Data Collection

Pharmacists belonging to the AzPA pharmacist listserv were emailed a cover letter explaining the project as well as a link to the online questionnaire. The online questionnaire utilized SurveyMonkey® software (San Mateo, CA). Before being allowed to enter the questionnaire participants were asked to provide informed consent; upon giving their consent, participants were forwarded to the questionnaire. The cover letter was e-mailed to the same listserv a total of 3 times, and each distribution period was separated by 2 weeks.

Data Analysis

Descriptive and demographic variables were analyzed by calculating means and standard deviations for continuous variables then using a Student t test to compare groups A and B. A Mann-Whitney U test was used to compare the groups for self-perceived barriers to provide pharmacotherapy services. Categorical variables were analyzed by calculating frequencies and percentages then using a χ2 test to compare groups. The a priori alpha level was set at 0.05. A Bonferroni alpha correction was used for the primary intervention to adjust for multiple comparisons.

A total of 273 Arizona pharmacists completed the online questionnaire (Table 1). Group A consisted of 38 pharmacists with specialized training/experience in psychiatric pharmacy: 15 were members of CPNP, 11 had completed a psychiatry pharmacy residency, 7 were BCPP, and 21 had completed the AzPA-PCP. Group B consisted of 235 pharmacists who reported no training/experience in psychiatric pharmacy. There were no differences between groups in sex, work status, and current practice setting.

TABLE 1

Respondent demographics (N = 273)

Respondent demographics (N = 273)
Respondent demographics (N = 273)

Pharmacists with no specialized training and/or experience in psychiatric pharmacy more often reported providing no services to patients with psychiatric disorders (P = .038). Compared with the pharmacists with no training and/or experience, pharmacists with specialized training and/or experience in psychiatric pharmacy reported more of the following: professional interactions with patients with psychiatric disorders (P = .0001), providing counseling and drug information (P = .028), monitoring for adverse drug reactions (P = .020), recommending nonpharmacologic treatment options (P = .011), screening for issues related to overtreatment or undertreatment (P = .021), and making therapeutic recommendations to prescribers (P < .001).

Pharmacists with specialized training/experience reported being more prepared to provide all pharmacotherapy services (Table 2) with the exception of addressing nonadherence (P = .003), utilizing online resources (P = .003), and providing pharmacotherapy services to patients with attention deficit hyperactivity disorder (P = .009).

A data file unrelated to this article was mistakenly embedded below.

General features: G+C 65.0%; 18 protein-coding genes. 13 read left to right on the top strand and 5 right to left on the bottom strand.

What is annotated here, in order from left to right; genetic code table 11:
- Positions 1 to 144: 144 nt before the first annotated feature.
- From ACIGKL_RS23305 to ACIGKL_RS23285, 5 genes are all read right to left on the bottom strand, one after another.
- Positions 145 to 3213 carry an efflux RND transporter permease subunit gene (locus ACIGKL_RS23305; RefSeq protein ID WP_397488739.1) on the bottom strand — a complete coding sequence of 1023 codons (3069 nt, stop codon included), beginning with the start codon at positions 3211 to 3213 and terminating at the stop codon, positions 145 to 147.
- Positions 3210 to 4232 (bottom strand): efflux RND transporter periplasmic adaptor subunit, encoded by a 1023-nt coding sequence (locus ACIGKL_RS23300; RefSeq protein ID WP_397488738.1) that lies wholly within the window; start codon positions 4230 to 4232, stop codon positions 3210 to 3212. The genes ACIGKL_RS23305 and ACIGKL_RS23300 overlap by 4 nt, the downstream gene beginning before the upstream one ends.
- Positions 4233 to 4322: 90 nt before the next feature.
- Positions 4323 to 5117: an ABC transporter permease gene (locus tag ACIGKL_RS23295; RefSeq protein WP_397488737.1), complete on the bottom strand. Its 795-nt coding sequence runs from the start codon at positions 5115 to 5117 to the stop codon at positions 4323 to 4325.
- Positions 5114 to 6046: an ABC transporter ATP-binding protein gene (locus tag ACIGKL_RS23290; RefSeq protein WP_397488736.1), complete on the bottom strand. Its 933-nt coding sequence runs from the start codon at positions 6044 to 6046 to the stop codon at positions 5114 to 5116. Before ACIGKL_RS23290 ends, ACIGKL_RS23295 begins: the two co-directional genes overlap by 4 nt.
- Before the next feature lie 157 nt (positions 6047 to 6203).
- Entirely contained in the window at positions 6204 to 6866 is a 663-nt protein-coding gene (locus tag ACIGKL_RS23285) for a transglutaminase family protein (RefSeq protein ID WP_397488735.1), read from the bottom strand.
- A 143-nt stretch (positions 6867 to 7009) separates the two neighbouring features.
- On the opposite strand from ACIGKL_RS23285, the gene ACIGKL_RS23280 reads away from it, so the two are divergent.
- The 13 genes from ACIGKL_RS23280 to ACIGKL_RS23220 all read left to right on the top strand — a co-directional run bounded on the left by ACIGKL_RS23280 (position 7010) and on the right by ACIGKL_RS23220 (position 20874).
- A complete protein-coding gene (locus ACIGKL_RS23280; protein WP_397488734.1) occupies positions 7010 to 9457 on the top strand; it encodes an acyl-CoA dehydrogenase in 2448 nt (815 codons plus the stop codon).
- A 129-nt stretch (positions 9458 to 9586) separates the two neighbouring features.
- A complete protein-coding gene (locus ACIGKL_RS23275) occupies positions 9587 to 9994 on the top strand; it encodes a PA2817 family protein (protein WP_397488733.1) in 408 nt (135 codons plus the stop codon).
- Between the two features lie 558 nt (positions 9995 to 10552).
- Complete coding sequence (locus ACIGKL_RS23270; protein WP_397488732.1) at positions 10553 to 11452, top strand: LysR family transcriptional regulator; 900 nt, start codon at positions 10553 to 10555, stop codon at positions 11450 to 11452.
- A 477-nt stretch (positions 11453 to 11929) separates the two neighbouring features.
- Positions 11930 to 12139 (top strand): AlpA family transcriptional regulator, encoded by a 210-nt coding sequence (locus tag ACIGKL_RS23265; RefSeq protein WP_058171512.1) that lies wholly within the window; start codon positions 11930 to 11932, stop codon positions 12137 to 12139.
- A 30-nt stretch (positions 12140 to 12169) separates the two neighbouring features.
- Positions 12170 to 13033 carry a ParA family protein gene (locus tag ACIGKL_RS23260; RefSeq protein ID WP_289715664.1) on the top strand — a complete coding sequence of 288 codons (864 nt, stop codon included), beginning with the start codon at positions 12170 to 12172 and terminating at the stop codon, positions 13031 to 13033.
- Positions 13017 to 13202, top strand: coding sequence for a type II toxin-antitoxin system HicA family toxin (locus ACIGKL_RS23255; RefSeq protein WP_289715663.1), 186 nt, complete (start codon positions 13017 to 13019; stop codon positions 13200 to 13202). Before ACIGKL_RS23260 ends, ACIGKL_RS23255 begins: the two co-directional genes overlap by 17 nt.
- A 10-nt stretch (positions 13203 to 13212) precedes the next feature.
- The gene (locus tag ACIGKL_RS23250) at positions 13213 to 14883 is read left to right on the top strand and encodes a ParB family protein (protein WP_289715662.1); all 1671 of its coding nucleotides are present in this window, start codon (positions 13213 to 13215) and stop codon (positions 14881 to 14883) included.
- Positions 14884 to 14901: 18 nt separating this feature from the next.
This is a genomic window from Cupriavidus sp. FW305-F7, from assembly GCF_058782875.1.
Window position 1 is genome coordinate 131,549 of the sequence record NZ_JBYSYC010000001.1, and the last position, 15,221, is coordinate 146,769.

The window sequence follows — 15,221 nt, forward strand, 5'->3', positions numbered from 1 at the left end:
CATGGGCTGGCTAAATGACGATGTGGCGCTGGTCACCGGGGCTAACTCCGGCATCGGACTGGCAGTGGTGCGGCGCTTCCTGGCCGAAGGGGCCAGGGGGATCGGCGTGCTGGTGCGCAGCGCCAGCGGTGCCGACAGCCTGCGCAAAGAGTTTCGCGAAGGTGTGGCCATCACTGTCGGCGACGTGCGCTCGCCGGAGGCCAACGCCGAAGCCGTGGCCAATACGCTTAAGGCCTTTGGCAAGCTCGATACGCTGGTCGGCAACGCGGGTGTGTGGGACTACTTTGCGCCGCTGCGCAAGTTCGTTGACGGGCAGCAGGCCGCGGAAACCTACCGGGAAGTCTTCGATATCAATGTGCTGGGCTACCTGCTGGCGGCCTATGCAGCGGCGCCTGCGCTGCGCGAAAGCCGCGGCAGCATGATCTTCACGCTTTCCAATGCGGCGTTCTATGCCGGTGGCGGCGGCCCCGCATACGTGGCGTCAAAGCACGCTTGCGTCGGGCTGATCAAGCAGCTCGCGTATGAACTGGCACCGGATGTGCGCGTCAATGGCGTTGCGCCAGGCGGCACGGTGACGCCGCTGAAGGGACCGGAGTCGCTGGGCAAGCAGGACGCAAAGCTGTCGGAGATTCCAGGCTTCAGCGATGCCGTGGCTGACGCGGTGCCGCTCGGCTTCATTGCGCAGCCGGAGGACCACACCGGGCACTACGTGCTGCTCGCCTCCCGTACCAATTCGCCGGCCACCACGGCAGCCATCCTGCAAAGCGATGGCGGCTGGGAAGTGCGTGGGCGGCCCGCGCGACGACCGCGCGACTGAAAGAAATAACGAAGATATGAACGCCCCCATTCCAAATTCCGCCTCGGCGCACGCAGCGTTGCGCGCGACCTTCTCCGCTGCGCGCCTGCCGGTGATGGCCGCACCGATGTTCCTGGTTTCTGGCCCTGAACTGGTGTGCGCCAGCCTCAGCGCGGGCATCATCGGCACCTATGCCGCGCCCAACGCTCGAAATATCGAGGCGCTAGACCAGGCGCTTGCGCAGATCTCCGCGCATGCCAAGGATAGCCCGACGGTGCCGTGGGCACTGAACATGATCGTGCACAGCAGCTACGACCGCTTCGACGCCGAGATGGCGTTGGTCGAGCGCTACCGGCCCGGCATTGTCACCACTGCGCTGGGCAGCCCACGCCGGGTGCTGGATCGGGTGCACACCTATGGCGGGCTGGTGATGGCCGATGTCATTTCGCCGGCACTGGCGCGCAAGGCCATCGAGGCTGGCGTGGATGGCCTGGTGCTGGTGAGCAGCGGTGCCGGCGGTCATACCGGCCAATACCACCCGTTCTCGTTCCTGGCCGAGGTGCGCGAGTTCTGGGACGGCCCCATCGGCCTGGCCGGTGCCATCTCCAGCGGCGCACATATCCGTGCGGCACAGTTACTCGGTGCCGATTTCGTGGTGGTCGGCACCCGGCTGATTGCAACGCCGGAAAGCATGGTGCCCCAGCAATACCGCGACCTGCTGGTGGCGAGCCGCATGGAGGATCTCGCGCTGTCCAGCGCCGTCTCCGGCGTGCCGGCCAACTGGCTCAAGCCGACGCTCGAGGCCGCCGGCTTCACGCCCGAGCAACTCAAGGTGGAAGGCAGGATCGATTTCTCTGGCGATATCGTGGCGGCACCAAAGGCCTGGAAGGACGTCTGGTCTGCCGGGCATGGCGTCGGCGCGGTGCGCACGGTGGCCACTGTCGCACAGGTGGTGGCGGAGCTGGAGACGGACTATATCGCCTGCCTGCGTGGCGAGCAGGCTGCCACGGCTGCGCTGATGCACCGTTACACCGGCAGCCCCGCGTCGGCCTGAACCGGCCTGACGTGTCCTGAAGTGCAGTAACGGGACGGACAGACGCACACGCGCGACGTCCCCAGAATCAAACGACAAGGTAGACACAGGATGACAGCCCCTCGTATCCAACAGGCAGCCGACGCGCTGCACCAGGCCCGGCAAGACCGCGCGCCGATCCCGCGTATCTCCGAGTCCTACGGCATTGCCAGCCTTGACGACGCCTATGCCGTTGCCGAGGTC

TABLE 2

Respondent self-reported preparedness to provide psychiatric pharmacotherapy services

Respondent self-reported preparedness to provide psychiatric pharmacotherapy services
Respondent self-reported preparedness to provide psychiatric pharmacotherapy services

Pharmacists without specialized training/experience perceived more barriers to providing pharmacotherapy services (Table 3). These barriers included a lack of knowledge about psychiatric disorders (P < .0001), lack of training in psychiatric pharmacy (P < .0001), lack of experience with patients with psychiatric disorders (P < .0001), lack of coordination of care with prescribers (P < .0001), lack of contact with patients with psychiatric disorders (P < .0001), fear of communicating with patients with psychiatric disorders (P = .001), and previous negative experiences with patients with psychiatric disorders (P = .002). There was no difference between the 2 groups in barriers pertaining to time to provide services (P = .042), having a private consultation area (P = .103), and reimbursement for patient care activities (P = .752). There were 10 write-in responses from participants, all of which were closely related to or a rewording of the options provided.

Table 3

Barriers to providing pharmacotherapy services

Barriers to providing pharmacotherapy services
Barriers to providing pharmacotherapy services

Based on a review of published literature, this is the first study to compare a pharmacist's level of training and/or experience in psychiatric pharmacy to his or her self-perceived preparedness to provide pharmacotherapy services and barriers to providing these services to individuals with psychiatric disorders. Previous studies have focused on the assessment of pharmacist's attitudes toward patients with mental illness, their confidence in providing pharmaceutical care to patients with mental illness, and their perceived barriers to providing pharmaceutical care to patients with mental illness.7,8  A common theme in past research is that pharmacists are generally less comfortable providing services to patients with mental illness compared with patients with nonpsychiatric illnesses despite having generally positive attitudes toward patients with mental illness.